Radboud university medical center researchers Guido van Mierlo and Michelle Brouwer receive a Rubicon grant from Dutch scientific organization NWO. This grant is intended for young scientists with a doctoral degree to conduct research at foreign research institutes. The Rubicon program is intended to give young, promising scientists the opportunity to gain international research experience.
Unexpected player in brain development – Michelle Brouwer
Michelle Brouwer will work in Belgium at Vlaams Instituut voor Biotechnologie for two years. Her research is about our immune system, that possesses an arsenal of deadly proteins to attack pathogens. Surprisingly, one of these proteins appears important for normal brain development. She will therefore investigate how this protein exactly functions in the brain.
Translating the communication between DNA – Guido van Mierlo
Guido van Mierlo will work in Switzerland for 24 months at École polytechnique fédérale de Lausanne (EPFL). His research is about our DNA, that contains the information essential for our life. The researcher will develop novel tools to investigate how (disturbed) collaboration between pieces of DNA contributes to the onset of disease, or rather protection against this.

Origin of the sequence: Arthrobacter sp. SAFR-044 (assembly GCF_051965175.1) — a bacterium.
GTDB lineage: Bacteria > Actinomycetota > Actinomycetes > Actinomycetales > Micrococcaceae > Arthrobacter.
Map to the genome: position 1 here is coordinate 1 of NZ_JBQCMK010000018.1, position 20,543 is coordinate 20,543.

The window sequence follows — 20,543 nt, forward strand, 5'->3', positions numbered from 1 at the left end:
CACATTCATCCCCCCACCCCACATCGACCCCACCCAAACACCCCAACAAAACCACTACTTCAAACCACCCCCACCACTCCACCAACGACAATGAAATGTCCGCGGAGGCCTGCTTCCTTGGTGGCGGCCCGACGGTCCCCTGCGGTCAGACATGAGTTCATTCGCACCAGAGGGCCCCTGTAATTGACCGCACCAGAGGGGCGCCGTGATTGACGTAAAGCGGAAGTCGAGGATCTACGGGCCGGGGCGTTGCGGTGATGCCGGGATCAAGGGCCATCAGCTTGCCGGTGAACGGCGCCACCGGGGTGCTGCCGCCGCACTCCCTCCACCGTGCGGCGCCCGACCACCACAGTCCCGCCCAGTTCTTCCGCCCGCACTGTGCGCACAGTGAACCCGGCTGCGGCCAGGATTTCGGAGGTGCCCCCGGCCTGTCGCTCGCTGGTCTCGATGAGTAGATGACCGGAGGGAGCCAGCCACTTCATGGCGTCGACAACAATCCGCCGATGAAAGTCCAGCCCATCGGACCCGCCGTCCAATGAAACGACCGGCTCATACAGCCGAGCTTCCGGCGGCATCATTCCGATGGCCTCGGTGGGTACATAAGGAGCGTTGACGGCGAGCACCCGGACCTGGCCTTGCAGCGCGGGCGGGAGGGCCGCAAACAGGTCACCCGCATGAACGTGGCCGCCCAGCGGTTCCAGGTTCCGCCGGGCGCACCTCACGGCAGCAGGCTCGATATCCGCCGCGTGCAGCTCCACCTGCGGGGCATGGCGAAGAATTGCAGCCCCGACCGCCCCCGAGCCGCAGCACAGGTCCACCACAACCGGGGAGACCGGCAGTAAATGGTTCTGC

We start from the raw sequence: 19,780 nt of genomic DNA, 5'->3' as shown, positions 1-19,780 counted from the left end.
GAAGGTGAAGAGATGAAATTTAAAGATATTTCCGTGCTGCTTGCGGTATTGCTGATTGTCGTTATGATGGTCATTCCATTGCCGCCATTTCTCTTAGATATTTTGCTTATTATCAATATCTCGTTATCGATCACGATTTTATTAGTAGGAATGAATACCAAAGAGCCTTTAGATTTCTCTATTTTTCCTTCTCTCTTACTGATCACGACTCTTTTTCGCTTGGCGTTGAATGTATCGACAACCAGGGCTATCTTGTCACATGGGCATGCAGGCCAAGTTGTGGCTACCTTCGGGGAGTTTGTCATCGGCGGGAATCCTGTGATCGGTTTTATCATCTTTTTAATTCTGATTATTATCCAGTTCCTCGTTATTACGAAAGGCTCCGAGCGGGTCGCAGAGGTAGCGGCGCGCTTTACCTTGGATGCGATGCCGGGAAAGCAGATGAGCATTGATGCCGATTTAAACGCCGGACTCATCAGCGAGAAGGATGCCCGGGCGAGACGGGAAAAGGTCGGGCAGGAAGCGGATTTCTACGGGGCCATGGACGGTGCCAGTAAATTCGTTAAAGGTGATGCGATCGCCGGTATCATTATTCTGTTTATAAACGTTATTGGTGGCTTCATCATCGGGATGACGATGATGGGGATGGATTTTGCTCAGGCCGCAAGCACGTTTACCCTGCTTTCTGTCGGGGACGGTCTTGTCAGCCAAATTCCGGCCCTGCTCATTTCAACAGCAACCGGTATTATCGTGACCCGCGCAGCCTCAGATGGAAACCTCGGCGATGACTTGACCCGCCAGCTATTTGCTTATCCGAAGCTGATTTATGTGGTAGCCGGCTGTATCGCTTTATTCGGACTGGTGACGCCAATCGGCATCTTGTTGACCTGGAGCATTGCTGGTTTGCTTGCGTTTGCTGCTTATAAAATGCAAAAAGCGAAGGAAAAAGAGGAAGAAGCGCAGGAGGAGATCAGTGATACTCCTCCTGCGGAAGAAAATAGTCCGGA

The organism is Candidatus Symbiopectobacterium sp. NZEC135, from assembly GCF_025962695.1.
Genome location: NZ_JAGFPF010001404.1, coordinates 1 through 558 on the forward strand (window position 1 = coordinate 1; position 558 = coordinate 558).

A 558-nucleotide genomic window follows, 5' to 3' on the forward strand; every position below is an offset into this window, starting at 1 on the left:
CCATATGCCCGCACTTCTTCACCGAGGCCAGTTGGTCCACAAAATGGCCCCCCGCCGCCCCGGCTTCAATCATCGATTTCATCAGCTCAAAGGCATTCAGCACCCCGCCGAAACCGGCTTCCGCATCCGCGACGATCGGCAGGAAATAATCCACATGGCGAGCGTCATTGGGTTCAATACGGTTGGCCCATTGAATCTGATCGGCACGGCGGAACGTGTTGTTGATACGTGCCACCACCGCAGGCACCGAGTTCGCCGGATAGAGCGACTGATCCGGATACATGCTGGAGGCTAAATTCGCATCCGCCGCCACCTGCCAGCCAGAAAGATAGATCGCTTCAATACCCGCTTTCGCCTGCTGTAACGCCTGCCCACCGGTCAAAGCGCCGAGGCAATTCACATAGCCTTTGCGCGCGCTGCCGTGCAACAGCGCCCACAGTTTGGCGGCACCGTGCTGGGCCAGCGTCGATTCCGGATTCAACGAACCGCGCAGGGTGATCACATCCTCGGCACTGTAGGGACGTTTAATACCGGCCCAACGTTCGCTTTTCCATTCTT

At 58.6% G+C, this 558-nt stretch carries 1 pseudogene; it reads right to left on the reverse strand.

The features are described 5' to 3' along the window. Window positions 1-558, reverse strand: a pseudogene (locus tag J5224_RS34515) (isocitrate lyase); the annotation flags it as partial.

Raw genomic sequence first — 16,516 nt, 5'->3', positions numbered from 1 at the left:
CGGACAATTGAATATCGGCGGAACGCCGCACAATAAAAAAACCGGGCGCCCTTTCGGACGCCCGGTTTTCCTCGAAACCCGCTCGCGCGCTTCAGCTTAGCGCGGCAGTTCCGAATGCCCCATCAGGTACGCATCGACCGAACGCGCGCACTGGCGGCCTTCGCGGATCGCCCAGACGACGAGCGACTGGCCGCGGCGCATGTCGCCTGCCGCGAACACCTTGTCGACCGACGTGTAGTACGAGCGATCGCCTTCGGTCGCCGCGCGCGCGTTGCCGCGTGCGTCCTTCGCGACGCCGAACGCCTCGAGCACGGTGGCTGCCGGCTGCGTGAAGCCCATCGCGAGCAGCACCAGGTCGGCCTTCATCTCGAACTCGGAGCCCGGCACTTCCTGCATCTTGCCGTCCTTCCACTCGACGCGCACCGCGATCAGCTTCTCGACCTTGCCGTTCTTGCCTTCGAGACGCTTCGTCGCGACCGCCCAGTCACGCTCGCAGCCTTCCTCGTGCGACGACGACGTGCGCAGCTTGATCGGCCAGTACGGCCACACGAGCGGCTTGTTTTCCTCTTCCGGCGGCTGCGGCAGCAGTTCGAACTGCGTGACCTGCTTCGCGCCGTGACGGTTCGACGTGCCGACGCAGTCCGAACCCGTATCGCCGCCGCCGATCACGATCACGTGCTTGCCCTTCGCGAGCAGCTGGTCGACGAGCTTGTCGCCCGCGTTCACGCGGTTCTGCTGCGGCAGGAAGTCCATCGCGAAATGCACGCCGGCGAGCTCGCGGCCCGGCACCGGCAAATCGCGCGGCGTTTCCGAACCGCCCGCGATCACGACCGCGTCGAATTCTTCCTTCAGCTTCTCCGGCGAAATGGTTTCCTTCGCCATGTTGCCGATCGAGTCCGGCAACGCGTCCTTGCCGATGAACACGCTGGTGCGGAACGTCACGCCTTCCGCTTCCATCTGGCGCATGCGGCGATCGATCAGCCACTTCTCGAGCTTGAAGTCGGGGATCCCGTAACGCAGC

Experience abroad is an important step in the career of many scientists. The Rubicon grant allows young researchers to conduct their research at top institutions such as Stanford and Harvard. The majority of researchers go abroad for 24 months. A total of 26 Rubicon researchers go abroad for 24 months, with the other 19 laureates going away for between 12 and 18 months.
With a Rubicon funding, scientists can spend up to 24 months doing research at a foreign research institution. The amount of funding depends on the chosen destination and the length of stay. Each year NWO can fund around 60 young researchers within Rubicon (for a total amount of seven million euros, divided over three rounds). The awards from this post concern two merged 2020 funding rounds.
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